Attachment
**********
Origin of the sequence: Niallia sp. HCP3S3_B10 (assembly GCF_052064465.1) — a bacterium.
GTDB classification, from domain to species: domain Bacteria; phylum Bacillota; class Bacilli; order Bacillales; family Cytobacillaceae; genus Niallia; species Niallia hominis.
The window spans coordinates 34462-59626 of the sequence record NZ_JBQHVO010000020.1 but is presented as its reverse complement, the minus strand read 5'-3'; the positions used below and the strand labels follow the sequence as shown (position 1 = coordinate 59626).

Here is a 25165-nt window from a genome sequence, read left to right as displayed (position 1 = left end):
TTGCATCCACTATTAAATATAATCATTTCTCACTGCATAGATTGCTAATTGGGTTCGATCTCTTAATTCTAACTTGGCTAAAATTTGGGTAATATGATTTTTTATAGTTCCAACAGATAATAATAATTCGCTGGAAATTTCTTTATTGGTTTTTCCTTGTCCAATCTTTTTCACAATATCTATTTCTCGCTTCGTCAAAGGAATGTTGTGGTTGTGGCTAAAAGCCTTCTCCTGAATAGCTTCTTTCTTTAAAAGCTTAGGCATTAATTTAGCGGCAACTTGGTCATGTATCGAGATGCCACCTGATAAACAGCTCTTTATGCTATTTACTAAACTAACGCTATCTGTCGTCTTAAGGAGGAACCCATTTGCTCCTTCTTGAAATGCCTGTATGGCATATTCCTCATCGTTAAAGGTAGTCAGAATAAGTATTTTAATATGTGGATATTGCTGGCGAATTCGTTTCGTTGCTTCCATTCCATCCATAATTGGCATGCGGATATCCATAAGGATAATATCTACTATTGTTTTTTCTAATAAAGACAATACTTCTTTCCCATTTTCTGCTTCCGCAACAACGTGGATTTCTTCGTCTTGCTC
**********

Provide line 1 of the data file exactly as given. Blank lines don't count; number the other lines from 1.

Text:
Origin of the sequence: Niallia sp. HCP3S3_B10 (assembly GCF_052064465.1) — a bacterium.